excessive movement. Paresis, or weakness, is partial paralysis with incomplete loss of muscle

REF: pp. 376-377

25. A patient has paralysis of both legs. What type of paralysis does the patient have?
a. Paraplegia
b. Quadriplegia
c. Infraparaplegia
d. Paresthesia
Paraplegia is the paralysis of both legs. Quadriplegia is the paralysis of all four extremities.
Infraparaplegia is not a description of paralysis. Paresthesia is a loss of sensation, not

REF: p. 382, Box 15-6

26. Spinal shock is characterized by:

a. loss of voluntary motor function with preservation of reflexes.
b. cessation of spinal cord function below the lesion.
c. loss of spinal cord function at the level of the lesion only.
d. temporary loss of spinal cord function above the lesion.
Spinal shock is the complete cessation of spinal cord function below the lesion. The reflexes
are not preserved in spinal shock. Spinal shock is the complete cessation of spinal cord
function below the lesion, not at the lesion only.

REF: p. 382

27. A patient has excessive movement. What disorder will the nurse see documented on the chart?
a. Hypokinesia
b. Akinesia
c. Hyperkinesia
d. Dyskinesia
Excessive movement is the definition of hyperkinesia. Hypokinesia is decreased movement.
Akinesia is loss of movement. Dyskinesia is abnormal movement.

REF: p. 378

28. A 40-year-old male complains of uncontrolled excessive movement and progressive

dysfunction of intellectual and thought processes. He is experiencing movement problems that
begin in the face and arms and eventually affect the entire body. The most likely diagnosis is:
a. tardive dyskinesia.
b. Huntington disease.
c. hypokinesia.
d. Alzheimer disease.
Huntington disease is manifested by chorea, abnormal movement that begins in the face and
arms and eventually affects the entire body. There is progressive dysfunction of intellectual
and thought processes. Tardive dyskinesia is manifested by rapid, repetitive, and stereotypic
movements. Most characteristic is continual chewing with intermittent protrusions of the
tongue, lip smacking, and facial grimacing. Hypokinesia is a loss of voluntary movement
despite preserved consciousness and normal peripheral nerve and muscle function. Alzheimer
disease is manifested by cognitive deficits and not movement problems; motor impairments
will occur in the later stages.

REF: p. 378 | p. 380

29. A nurse notes that a patient walks with the leg extended and held stiff, causing a scraping over
the floor surface. What type of gait is the patient experiencing?
a. Spastic gait
b. Cerebellar gait
c. Basal ganglion gait
d. Scissors gait
An individual who walks with the leg extended and held stiff, causing a scraping over the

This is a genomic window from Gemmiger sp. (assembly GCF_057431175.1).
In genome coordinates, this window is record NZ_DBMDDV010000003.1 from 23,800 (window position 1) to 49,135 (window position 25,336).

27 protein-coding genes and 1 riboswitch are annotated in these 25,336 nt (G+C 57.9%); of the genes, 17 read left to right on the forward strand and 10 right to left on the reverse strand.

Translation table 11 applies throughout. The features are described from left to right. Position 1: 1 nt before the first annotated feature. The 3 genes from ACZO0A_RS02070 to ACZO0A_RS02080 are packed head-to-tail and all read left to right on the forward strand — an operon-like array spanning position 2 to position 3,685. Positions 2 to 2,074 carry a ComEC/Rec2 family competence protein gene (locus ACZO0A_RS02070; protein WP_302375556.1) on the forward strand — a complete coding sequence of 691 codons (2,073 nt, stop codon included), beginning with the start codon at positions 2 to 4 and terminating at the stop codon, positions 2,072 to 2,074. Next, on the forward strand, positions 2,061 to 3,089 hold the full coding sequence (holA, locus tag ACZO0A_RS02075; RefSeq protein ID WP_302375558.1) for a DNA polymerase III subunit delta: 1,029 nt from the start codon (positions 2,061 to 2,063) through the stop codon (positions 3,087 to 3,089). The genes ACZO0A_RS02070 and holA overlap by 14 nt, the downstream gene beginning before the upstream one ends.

floor surface, is experiencing a spastic gait. A cerebellar gait is wide based with the feet apart
and often turned outward or inward for greater stability. A basal ganglion gait occurs when the
person walks with small steps and a decreased arm swing. A scissors gait is associated with
bilateral injury and spasticity. The legs are abducted so they touch each other.

REF: p. 385

30. A patient is admitted to the neurological critical care unit with a severe closed head injury. All
four extremities are in rigid extension, the forearms are hyperpronated, and the legs are in
plantar extension. How should the nurse chart this condition?
a. Decorticate posturing
b. Decerebrate posturing
c. Dystonic posturing
d. Basal ganglion posturing
The description is of a patient in decerebrate posturing. The description provided is not
associated with decorticate, dystonic, or basal ganglion posturing.

REF: p. 385


1. A nurse recalls that neural systems basic to cognitive functions include _____ systems. (select
all that apply)
a. attentional
b. memory and language
c. affective
d. sensory and motor
e. tactile
ANS: A, B, C
The neural systems that are essential to cognitive function are: (i) attentional systems that
provide arousal and maintenance of attention over time; (ii) memory and language systems by
which information is communicated; and (iii) affective or emotive systems that mediate mood,
emotion, and intention. The sensory, motor, and somatic systems are not involved. The tactile
system is not involved in cognitive functioning.

REF: p. 359

2. The nurse is explaining clinical manifestations of alterations in the extrapyramidal system.

The nurse would correctly include: (select all that apply)
a.little or no paralysis of voluntary movement.
b.normal or slightly increased tendon reflexes.
c.positive (present) Babinski.
d.presence of tremor.
e.rigidity in muscle tone.
ANS: A, B, D, E
The patient will experience little or no paralysis of voluntary movement. The patient will
experience normal or slightly increased deep tendon reflexes. Babinski will be negative
(absent). Tremor will be present. Rigidity of muscle tone occurs intermittently.

REF: p. 386, Table 15-19